But while fundraising fell short of the $250,000 target, the project still proceeded thanks to support from local suppliers, the trades sector and other businesses, as well as long-term Habitat for Humanity construction partners.
“Local businesses donated building materials and supplies, while local trades and contractors gave their time generously to contribute,” Mr Sarre said.
“Together the diverse supporters made this project possible and allowed it to be delivered within the $145,000 raised, which was only possible because of the enormity of donated materials, trades and contractor support, together with volunteers, who are always the lifeblood of our construction work.”
Studio Purpose was built with labour from 78 volunteers contributing more than 2000 hours, with further off-site support from the broader Habitat team.
“Volunteers included local church members, service clubs, unemployed job seekers and even neighbours, plus staff and students from Murray Bridge High School and Northeast Vocational College,” Mr Sarre said.
Member for Hammond Adrian Pederick addressed the opening on behalf of Human Services Minister Michelle Lensink, celebrating the innovation that secured the project.
“To think we have done what is probably an Australian first is fantastic after people looked outside the square and saw what is possible with the support of volunteers, funds raised locally and interstate and support from local trades and businesses,” he said.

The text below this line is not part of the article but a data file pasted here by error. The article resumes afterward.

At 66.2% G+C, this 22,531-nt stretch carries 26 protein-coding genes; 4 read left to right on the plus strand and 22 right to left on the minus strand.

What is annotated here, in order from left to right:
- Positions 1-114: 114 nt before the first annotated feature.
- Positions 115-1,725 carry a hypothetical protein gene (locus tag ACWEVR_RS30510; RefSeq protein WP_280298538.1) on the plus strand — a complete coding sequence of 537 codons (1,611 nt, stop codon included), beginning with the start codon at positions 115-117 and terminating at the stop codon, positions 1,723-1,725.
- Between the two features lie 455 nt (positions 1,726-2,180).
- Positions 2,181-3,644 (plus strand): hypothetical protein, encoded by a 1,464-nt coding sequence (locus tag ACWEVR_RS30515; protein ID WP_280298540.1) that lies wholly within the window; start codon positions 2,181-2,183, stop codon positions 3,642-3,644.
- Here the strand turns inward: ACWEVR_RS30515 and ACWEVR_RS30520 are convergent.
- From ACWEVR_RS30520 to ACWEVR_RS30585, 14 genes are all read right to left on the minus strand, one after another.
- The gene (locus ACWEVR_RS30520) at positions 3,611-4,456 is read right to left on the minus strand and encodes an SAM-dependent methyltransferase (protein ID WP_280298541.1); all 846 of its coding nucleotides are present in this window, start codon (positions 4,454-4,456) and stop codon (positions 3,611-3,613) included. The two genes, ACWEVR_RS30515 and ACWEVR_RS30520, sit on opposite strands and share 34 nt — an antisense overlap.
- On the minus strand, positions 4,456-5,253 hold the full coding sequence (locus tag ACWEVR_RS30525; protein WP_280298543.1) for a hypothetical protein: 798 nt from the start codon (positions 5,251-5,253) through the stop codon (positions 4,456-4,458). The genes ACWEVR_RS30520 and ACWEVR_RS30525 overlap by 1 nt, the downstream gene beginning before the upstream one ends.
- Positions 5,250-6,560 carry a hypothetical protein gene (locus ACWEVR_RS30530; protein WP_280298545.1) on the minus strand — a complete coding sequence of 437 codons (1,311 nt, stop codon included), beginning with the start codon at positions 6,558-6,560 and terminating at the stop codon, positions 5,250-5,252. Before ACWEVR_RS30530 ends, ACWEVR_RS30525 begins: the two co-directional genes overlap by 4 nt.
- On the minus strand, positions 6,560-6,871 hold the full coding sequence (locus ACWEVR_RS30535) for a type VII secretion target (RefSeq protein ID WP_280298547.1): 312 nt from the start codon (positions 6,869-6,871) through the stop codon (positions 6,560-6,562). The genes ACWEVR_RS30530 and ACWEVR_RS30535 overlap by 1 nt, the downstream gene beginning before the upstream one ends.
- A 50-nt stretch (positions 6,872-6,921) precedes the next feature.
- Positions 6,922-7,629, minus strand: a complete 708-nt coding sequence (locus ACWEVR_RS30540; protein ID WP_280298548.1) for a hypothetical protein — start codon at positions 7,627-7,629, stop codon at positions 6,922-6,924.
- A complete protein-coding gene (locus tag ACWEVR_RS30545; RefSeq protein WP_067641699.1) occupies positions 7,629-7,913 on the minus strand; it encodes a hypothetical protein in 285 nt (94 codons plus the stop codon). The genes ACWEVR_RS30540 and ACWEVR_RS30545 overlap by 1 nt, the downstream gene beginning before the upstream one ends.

“It is a wonderful example of many organisations working together to improve the outcomes for youth in the Murray Bridge and surrounding region and we look forward to project partners working with these young adults to help them establish skills and capabilities that will underpin outcomes related to long-term sustainable housing, education, training and employment.”
Volunteer Steve Bown, who managed the site from December to June after drafting original plans for the site said it was “always a buzz to do something that benefits someone else”.
“This build has been done during a difficult time – all trades are busy and materials are often in short supply – but the trades and products were available just when we needed them,” he said.
“Many young people will be given a new start through these four apartments and there is pride in volunteering with other local people, helping our community, which is the stuff that makes Murray Bridge such a great community.”